Excuse me, just a moment, while I get on my soapbox. Thank you.
Back in April, Microsoft announced it would be closing its ebook store. I didn’t even know they had an ebook store until last week, which says a lot about why they’re closing it. Anyway, I’m guessing it’s in the news now (see this Wired article) because they’re giving refunds to those who bought books through them and that process is going to start sometime early this month (July).
It’s the refunds that got some people on The Passive Voice talking and they brought up a fact that should be very clear to all those who “buy” books on Amazon, and so on.
You aren’t actually buying books. You’re licensing them.
In other words, you pay to look at the book, to read it, to put notes in it, and highlight different parts of it. But if the bookseller decides, for whatever reason, to take the book from its shelves, it’s gone.
iTunes works the same, and the Wired article mentions the same problem is creeping up on those with smarthome systems and cleaning robots.
Even when you think you’ve bought something, you haven’t really bought it. You’re only being given permission to use it.
Here’s the thing, though, with my fiction, I want you to own it. I want you to be able to download my ebooks and move them from device to device. I don’t like knowing that the books you’ve purchased can be taken away from you at any moment and for any reason, without even a warning. It’s one of the things I really like about Smashwords, and it’s the reason I signed up with Gumroad, so that I could offer free downloads of my work if anything were to happen with Amazon or the other big retailers. It’s a big reason why I’m not exclusive with anyone.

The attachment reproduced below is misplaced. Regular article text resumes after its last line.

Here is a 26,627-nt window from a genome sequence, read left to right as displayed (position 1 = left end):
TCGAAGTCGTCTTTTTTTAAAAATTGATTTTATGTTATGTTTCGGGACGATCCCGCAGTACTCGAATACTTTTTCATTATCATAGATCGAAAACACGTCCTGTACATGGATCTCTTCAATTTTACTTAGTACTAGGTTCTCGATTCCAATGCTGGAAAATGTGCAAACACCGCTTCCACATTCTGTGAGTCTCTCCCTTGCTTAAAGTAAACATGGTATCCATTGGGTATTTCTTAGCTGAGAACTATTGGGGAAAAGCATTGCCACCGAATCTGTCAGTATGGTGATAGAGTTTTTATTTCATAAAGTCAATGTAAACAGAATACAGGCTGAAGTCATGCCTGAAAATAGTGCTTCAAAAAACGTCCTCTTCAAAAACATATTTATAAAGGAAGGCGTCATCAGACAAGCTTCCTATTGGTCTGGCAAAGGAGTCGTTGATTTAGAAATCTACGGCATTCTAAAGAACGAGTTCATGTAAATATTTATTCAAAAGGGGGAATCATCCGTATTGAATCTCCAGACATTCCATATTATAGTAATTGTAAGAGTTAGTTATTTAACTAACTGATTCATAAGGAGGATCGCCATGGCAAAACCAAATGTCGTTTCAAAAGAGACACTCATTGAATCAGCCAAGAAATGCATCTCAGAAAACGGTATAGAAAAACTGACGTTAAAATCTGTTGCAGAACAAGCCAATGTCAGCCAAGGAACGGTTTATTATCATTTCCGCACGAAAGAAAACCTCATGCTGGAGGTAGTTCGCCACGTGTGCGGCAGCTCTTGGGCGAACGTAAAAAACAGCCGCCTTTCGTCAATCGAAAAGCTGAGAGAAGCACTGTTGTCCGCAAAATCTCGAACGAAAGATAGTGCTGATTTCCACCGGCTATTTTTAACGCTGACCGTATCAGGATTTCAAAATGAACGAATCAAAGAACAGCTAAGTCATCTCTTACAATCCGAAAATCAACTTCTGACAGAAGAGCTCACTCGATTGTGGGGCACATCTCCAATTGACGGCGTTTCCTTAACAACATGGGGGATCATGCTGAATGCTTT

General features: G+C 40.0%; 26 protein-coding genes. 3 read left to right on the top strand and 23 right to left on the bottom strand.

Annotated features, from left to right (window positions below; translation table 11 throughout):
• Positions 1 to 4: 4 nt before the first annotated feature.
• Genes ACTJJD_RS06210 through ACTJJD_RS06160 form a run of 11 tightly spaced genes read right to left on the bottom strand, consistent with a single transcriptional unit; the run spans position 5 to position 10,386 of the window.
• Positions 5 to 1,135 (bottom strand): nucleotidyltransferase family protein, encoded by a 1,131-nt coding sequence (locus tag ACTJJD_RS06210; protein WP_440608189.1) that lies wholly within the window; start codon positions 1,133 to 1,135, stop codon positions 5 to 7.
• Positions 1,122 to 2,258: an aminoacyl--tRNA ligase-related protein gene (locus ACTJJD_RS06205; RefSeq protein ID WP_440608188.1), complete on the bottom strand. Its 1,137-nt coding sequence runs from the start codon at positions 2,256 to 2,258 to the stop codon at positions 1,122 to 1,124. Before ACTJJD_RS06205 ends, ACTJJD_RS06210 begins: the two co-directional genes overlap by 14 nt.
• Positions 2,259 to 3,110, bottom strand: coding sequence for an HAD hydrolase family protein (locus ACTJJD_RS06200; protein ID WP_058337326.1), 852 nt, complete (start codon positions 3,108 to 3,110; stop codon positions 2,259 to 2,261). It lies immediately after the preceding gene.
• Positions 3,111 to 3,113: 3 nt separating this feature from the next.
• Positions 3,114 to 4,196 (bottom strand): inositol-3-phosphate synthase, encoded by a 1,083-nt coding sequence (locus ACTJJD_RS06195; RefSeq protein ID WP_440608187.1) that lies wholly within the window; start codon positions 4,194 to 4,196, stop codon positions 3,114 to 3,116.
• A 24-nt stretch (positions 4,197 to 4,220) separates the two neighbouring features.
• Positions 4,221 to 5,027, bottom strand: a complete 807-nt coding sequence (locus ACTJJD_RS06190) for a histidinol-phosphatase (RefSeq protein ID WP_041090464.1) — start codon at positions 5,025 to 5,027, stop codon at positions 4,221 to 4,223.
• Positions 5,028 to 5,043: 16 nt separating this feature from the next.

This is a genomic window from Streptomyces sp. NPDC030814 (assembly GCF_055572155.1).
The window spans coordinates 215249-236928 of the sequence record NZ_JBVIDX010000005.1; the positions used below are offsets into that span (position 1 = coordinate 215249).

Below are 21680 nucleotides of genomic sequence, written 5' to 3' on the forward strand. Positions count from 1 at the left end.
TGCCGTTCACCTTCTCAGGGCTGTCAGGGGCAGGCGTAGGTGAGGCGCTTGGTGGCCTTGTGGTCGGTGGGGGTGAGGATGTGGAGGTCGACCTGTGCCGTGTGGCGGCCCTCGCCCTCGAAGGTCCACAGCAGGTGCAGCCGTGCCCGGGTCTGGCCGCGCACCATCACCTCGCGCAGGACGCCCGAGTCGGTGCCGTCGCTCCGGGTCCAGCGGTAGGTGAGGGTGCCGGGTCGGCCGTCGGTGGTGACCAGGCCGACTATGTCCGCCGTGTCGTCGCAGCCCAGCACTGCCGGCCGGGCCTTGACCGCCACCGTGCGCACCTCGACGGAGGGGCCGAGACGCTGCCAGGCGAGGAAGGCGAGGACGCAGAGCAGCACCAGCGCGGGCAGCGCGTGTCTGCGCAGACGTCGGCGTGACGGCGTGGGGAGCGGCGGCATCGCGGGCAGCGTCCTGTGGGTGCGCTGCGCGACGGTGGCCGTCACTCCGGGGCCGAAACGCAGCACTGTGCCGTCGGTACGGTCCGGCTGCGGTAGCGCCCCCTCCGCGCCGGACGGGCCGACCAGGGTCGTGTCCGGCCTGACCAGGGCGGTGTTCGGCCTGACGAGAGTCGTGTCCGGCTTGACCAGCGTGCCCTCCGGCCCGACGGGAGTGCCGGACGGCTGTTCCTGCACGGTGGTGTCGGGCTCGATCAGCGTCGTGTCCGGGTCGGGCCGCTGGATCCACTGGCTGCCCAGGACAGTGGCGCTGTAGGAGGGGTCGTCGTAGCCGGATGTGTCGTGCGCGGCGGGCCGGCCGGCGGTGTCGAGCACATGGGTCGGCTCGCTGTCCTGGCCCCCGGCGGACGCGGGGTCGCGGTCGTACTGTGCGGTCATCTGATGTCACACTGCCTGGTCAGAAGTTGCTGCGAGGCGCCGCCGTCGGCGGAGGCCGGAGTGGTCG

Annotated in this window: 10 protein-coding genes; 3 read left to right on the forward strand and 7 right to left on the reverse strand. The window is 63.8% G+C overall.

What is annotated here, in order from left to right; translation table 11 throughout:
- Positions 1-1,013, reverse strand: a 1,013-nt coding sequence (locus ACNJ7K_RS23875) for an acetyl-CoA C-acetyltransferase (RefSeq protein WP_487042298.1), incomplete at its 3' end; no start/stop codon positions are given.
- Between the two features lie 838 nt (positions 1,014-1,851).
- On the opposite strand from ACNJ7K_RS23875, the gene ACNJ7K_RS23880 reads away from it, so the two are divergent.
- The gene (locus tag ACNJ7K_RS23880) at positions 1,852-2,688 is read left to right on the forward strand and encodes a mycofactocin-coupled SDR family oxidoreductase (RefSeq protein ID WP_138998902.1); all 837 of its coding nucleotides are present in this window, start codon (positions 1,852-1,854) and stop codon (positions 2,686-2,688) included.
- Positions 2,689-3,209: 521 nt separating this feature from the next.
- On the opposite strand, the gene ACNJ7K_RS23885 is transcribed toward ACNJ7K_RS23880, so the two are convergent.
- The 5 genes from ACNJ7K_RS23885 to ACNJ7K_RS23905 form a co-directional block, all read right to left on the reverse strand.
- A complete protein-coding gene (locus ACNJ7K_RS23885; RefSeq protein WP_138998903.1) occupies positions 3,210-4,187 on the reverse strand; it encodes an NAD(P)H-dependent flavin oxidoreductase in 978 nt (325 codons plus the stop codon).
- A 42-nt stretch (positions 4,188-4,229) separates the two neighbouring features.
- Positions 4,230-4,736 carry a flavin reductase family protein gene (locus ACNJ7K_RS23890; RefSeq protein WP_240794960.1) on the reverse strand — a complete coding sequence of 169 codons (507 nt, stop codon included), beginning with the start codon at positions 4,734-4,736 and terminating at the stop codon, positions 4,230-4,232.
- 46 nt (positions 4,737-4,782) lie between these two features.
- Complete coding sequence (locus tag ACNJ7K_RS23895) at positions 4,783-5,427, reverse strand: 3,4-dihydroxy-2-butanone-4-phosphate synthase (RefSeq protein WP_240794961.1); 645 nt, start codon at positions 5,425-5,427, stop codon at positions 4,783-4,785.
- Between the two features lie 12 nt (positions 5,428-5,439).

In fact, I think that’s the way all ebooks should be. Once you buy it, it’s yours, same as if you’d bought a chair or a mirror or an actual print book.
I’m posting this so that any readers out there who were unaware that they didn’t own their books, might become aware, and start buying books from sellers that sell downloadable copies. Or at least be prepared if their books just disappear one day.
Getting off my soapbox now. Thank you.
2 thoughts on “Do You Really Own Your eBooks? Microsoft, DRM, and Licensing”
Wow I had no idea! Thanks for sharing
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You’re welcome. 🙂
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